I think it's time everyone shut up and gave it a rest on this subject. There are family members from both sides of this terrible accident and the last thing they need is people making this subject open for nasty vile and judgemental comments. 3 families out there who have lost their husbands, 2 to a tragic accident and the other will be serving time with his son. Please just let this settle now because the pain that these families must be going through has to be every ones worst nightmare.
 
 
On 16 Dec 2009 at 3:51pm ere be monsters wrote:
What are the nasty and vile comments?
 
 
On 16 Dec 2009 at 3:53pm Anon wrote:
Read all threads concerning this matter !!!!
 
 
On 16 Dec 2009 at 3:58pm ere be monsters wrote:
Nothing specific then, another sweeping statement.
 
 
On 16 Dec 2009 at 4:08pm Also Curious wrote:
I don't know anyone involved in this case, so I was hoping someone could possibly clear up a couple of questions I'm confused about. Was part of the case to do with whether the fire brigade were clearly informed by the Winters exactly what was in the container that exploded? Was that one of the issues the jury had to decide on? All of the comments blaming the fire brigade for the tragic deaths seem to be assuming that they knew about the illegally stored fireworks that could cause such a severe explosion and chose to ignore that information for reasons of their own. I assumed that the fire brigades case was that while some of their guidelines weren't followed to the letter, given what the Winters were legally allowed to have stored on the site, there was no reason for them to expect such a concentrated explosion to take place. Presumably that's what the jury believed anyway, or is that not one of the aspects they were being asked to decide on? I ask because if the Winters rang the emergency services and said there was a fire on their property, and they needed help evacuating the area because there was a container with X amount of high explosives packed into it that could explode at any moment, and the Fire brigade went in there ignoring that clear and explicit warning I agree that there's no way they should have faced manslaughter charges. Let alone be convicted. Other charges, perhaps, but not that one. But if they didn't do that, or they did that too late for an evacuation plan to fully come into effect, then I can see how a jury could convict them.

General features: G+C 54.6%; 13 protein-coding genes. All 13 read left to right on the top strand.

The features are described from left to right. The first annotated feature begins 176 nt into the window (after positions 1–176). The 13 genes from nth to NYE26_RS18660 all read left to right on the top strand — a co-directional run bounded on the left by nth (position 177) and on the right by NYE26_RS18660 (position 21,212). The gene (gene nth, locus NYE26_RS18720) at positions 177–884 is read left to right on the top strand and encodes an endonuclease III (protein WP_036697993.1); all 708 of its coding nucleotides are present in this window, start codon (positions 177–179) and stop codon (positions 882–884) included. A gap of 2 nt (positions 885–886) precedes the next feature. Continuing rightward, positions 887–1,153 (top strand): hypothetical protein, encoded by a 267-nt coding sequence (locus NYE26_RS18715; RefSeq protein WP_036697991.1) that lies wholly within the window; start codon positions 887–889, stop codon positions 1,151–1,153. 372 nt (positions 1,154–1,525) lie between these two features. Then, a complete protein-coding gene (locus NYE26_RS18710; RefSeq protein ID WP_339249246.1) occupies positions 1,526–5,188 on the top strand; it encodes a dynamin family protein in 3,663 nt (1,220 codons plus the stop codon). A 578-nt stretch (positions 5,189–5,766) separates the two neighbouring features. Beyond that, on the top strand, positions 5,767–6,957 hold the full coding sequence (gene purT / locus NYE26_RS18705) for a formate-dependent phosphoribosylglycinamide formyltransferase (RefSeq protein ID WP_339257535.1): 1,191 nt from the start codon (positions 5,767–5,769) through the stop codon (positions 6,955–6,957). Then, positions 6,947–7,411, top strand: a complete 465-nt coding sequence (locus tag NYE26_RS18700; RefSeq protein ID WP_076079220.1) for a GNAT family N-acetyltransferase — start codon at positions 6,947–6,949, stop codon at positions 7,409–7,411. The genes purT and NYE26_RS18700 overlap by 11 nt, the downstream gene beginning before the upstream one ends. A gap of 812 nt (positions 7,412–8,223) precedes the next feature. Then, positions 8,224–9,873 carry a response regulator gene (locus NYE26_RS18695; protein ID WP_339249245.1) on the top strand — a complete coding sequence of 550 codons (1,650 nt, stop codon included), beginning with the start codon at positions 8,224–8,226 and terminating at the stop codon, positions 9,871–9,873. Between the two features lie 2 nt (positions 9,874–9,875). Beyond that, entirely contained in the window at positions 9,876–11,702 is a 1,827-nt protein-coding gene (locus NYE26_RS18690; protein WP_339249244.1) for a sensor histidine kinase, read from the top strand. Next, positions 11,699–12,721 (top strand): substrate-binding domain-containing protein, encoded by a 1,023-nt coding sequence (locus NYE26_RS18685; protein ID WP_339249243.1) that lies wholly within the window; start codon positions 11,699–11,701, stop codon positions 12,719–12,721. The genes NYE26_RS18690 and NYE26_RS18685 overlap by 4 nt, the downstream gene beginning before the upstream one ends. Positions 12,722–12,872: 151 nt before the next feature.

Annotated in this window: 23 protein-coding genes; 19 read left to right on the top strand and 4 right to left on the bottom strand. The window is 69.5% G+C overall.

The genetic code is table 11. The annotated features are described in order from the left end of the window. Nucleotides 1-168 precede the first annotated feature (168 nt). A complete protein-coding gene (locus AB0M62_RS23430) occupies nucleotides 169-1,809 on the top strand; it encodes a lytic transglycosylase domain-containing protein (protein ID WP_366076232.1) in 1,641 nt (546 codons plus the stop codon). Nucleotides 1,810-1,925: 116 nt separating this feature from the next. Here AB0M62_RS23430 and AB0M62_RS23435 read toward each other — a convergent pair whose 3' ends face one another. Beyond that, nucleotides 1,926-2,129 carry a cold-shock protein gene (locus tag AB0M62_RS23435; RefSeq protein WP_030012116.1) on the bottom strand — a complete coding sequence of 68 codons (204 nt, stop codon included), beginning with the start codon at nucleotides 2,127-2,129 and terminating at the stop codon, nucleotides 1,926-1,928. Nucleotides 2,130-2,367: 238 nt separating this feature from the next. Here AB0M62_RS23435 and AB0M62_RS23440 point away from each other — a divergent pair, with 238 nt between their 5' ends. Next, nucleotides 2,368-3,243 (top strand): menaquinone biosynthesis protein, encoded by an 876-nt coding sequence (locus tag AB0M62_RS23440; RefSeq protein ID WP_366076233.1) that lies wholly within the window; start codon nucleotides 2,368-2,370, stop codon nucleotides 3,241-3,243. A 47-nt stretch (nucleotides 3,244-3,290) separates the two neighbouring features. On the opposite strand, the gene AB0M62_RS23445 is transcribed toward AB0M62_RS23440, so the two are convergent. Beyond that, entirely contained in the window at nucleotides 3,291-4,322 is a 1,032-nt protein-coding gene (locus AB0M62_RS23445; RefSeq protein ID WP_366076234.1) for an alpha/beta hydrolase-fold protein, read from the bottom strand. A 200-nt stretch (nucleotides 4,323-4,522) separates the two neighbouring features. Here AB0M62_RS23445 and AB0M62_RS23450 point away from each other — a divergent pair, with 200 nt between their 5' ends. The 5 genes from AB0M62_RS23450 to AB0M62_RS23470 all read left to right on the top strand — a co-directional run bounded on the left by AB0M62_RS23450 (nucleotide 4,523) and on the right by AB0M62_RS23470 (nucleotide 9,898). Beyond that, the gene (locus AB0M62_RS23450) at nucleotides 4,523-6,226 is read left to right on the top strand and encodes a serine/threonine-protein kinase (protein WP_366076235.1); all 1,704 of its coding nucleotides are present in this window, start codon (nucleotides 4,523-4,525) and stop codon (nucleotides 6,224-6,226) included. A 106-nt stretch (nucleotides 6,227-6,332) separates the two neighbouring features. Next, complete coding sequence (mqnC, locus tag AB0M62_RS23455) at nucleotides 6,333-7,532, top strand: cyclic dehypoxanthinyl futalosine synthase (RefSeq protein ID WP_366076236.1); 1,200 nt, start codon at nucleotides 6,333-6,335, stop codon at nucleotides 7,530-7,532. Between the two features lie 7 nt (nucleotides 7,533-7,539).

On 16 Dec 2009 at 4:38pm Smoking Gun wrote:
If MSER was followed what was on site wouldn't have mattered one jot. MSER states that if there is a fire or incident involving explosives or pyrotechnics, or if the incident may contain explosives or pyrotechnics, then a 600m cordon should be set up and maintained. In evidence it was established that the people who should have been following MSER in response to the incident knew that explosives or pyrotechnics were or may be involved before arriving at the site.
MSER does not suggest wandering around the site. It does not suggest asking for clarification. It states set up a cordon and evacuate to outside that cordon.
I am utterly dumbstruck at the sentences handed down, but they were always going to be made an example of.
 
 
On 16 Dec 2009 at 4:41pm ere be monsters wrote:
You state "I assumed that the fire brigades case was that while some of their guidelines weren't followed to the letter" Does that mean it's ok for the fire brigade not to follow H & S to the letter but everyone else must? Everyone else must suffer the consequenses but not the firebrigade.